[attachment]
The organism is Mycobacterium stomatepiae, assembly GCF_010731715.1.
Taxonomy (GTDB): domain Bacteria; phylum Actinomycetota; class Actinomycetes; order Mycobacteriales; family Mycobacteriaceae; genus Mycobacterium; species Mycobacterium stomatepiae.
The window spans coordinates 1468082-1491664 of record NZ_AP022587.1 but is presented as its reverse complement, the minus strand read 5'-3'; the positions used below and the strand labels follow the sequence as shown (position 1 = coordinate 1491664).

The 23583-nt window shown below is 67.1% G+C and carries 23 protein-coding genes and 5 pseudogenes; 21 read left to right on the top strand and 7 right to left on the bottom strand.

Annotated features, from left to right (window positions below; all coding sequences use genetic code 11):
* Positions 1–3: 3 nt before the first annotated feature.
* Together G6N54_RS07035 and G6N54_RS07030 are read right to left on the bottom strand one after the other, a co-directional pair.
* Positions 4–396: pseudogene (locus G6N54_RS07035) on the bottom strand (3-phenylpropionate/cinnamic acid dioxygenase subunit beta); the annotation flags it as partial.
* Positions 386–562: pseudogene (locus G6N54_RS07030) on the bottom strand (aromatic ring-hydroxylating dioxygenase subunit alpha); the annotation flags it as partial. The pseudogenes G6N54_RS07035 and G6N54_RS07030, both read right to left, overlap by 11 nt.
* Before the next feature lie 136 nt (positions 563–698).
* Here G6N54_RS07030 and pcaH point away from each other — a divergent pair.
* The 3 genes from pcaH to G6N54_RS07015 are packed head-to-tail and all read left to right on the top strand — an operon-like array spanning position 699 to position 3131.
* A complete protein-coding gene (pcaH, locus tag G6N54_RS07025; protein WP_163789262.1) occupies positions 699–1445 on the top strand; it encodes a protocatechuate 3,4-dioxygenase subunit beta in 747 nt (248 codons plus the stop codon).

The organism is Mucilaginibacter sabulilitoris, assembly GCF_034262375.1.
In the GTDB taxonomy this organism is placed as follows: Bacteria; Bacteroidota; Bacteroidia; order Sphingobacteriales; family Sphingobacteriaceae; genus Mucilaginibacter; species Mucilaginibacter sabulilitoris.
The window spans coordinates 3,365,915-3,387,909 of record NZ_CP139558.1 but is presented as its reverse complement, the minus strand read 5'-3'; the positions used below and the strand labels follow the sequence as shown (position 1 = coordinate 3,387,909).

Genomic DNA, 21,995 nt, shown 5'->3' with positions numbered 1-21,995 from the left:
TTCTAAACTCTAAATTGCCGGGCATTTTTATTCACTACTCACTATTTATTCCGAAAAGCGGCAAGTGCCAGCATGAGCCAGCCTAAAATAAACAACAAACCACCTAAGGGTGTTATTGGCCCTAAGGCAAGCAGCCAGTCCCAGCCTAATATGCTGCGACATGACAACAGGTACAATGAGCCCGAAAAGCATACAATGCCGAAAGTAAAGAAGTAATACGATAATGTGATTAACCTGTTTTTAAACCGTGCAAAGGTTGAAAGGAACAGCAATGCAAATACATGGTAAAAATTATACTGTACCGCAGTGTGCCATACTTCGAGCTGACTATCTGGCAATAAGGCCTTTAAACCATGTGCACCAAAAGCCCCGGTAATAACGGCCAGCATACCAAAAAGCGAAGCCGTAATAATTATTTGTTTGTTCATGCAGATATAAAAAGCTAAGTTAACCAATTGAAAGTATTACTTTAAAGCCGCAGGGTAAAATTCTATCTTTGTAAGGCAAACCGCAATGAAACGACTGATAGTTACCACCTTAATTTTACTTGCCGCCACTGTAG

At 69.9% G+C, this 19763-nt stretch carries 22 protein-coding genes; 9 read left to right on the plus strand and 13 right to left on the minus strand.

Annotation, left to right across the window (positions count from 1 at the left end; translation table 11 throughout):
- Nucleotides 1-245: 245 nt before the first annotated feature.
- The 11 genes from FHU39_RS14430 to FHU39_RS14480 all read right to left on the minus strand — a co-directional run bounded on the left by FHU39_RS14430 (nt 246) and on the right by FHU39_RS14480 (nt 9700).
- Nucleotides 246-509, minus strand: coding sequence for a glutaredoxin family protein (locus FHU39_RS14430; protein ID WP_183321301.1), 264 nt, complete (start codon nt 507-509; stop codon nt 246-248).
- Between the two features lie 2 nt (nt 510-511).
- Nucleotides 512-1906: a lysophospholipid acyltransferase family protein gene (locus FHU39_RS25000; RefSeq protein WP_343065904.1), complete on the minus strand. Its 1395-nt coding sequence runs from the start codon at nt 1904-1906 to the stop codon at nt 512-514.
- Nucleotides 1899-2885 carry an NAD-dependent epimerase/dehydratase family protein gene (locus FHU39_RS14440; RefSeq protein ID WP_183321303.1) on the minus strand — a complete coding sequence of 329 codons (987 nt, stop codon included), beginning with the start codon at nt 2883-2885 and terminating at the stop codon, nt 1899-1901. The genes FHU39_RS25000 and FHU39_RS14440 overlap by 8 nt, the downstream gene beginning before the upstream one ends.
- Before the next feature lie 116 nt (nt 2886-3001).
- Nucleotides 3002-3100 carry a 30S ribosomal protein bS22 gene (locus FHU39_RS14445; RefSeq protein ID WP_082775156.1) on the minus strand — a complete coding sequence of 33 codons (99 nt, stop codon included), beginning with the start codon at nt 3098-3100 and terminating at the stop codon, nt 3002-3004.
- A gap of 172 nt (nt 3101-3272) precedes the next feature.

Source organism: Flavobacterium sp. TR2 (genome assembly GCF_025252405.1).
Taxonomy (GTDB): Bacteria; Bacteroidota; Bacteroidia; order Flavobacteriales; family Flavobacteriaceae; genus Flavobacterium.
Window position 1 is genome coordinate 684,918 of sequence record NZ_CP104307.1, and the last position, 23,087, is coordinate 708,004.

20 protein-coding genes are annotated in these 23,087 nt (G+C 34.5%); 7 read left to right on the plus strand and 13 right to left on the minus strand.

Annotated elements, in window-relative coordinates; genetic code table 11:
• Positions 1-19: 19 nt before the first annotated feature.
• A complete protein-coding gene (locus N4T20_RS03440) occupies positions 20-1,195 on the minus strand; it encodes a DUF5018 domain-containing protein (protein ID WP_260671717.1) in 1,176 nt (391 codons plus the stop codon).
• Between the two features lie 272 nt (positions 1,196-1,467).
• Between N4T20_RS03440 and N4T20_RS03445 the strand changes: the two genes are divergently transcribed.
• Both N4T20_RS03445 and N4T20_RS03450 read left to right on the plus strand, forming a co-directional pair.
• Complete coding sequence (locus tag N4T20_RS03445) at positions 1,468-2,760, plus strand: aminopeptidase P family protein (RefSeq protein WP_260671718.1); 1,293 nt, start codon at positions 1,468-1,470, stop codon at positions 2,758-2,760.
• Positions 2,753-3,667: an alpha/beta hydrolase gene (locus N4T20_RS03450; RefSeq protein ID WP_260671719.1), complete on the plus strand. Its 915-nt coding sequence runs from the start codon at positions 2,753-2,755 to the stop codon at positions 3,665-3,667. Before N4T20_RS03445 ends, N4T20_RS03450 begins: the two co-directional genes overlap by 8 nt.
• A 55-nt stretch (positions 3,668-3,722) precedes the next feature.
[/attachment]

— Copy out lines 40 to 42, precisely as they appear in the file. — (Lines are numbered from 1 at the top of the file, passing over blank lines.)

• Complete coding sequence (locus tag N4T20_RS03445) at positions 1,468-2,760, plus strand: aminopeptidase P family protein (RefSeq protein WP_260671718.1); 1,293 nt, start codon at positions 1,468-1,470, stop codon at positions 2,758-2,760.
• Positions 2,753-3,667: an alpha/beta hydrolase gene (locus N4T20_RS03450; RefSeq protein ID WP_260671719.1), complete on the plus strand. Its 915-nt coding sequence runs from the start codon at positions 2,753-2,755 to the stop codon at positions 3,665-3,667. Before N4T20_RS03445 ends, N4T20_RS03450 begins: the two co-directional genes overlap by 8 nt.
• A 55-nt stretch (positions 3,668-3,722) precedes the next feature.